• Illinois does not require gasoline to be mixed with renewable fuels. However, the St. Louis metropolitan area and the Chicago metropolitan areas are required to use specially formulated motor gasoline which includes ethanol.[iv]
  • Illinois does not impose automobile fuel economy standards similar to California’s, which include attempts to regulate greenhouse gas emissions from new vehicles.
  • Illinois requires new residential and commercial buildings to meet energy efficiency standards. Residential and commercial buildings must comply with the 2009 International Energy Conservation Code (IECC). Commercial buildings must also comply with ASHRAE 90.1-2007.[v] The IECC (developed by the International Code Council) and ASHRAE (developed by the American Society of Heating and Refrigeration and Air Conditioning Engineers) are model codes that mandate certain energy efficiency standards. State buildings must also meet energy efficiency standards. New buildings and major renovations smaller than 10,000 square feet must meet the highest practical LEED standard, while new buildings and major renovations larger than 10,000 feet must meet at least the silver LEED standard.[vi] There are several levels of standards in the U.S. Green Building Council’s Leadership in Energy and Environmental Design (LEED) rating system.
  • Illinois does not impose state-based appliance efficiency standards. However, new equipment purchased by executive branch agencies must be Energy Star certified.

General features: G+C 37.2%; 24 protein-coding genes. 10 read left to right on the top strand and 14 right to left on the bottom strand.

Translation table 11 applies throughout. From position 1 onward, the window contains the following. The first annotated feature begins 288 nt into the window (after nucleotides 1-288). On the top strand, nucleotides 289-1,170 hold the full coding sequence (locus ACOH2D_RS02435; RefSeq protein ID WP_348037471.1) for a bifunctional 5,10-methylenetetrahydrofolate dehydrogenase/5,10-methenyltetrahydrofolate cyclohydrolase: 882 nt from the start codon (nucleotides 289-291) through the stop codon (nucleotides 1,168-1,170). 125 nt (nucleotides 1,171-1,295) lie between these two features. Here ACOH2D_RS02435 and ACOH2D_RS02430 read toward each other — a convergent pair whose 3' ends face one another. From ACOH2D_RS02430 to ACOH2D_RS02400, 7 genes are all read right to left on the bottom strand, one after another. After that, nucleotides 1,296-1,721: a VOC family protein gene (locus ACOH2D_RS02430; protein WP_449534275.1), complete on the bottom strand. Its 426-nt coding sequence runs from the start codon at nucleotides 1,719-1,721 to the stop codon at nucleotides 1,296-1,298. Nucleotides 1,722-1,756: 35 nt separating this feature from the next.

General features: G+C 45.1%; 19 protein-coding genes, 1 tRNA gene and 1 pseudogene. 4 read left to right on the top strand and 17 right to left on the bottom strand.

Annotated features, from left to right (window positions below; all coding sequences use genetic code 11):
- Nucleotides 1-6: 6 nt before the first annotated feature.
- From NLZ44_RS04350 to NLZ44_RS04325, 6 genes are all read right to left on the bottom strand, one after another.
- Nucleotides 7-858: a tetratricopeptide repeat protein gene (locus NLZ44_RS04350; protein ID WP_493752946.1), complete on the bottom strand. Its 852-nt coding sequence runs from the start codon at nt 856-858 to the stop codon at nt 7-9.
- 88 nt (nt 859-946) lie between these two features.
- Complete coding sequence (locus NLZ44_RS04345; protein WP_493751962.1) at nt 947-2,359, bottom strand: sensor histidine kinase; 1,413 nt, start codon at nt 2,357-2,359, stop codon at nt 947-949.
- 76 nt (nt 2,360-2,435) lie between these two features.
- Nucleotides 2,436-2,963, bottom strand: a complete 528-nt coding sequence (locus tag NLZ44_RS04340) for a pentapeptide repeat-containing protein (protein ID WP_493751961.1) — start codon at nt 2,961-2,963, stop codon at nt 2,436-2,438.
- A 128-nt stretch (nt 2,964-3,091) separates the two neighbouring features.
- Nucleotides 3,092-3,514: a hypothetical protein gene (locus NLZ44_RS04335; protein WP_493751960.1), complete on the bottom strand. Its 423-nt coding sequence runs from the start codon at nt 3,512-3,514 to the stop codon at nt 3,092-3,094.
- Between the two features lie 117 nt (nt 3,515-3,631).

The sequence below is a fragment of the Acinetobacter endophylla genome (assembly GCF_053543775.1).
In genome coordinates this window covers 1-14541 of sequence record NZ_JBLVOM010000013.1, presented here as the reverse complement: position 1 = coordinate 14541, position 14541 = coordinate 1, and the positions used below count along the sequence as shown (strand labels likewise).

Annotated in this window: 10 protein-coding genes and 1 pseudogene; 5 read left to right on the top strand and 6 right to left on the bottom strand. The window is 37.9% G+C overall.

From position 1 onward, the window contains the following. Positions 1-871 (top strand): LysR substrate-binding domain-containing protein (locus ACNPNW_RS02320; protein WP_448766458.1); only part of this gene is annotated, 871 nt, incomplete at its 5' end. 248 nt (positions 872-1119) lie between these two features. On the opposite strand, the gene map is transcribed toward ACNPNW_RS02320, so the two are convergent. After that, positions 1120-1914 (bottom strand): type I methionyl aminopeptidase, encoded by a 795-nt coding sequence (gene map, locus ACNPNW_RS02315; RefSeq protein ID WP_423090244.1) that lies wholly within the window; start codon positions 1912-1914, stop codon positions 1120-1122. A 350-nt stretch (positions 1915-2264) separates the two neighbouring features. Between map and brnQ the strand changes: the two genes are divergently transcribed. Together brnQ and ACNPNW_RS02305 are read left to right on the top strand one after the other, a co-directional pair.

• Illinois does not allow electric utilities to “decouple” revenue from the sale of electricity but does allow gas utilities to decouple revenue from the sale of natural gas. Some states decouple electricity revenue from actual sales, allowing utilities to increase their revenue by selling less electricity and natural gas.

Data Sources: Real GDP per capita 2008: Bureau of Economic Analysis, News Release: GDP by State (June 2, 2009), state/gsp_newsrelease.htm; Unemployment: Bureau of Labor Statistics, Regional and State Employment and Unemployment–February 2010 (Mar. 10, 2010); Gasoline Prices: American Automobile Association, AAA Daily Fuel Gauge Report (Mar. 30, 2010); Electricity Prices: Energy Information Administration, Electric Power Monthly, Table 5.6.B., Average Retail Price of Electricity,  (March 15, 2010),; Electricity Generation Data: Energy Information Administration, Electricity Generation 2009,

[i] Illinois Governor’s Office, press release: Gov. Blagojevich sets goal to dramatically reduce greenhouse gas emissions in Illinois,

[ii] Lawrence Berkeley National Laboratory, Renewables Portfolio Standards in the United States,

[iii] Public Act 095-0481 (Ill. 2007), http:/

[iv] Energy Information Administration, Illinois, Apr. 1, 2010,

[v] Building Codes Assistance Project, Code Status: Illinois,

[vi] Illinois Capital Development Board, Green Building Resources and Energy Efficiency,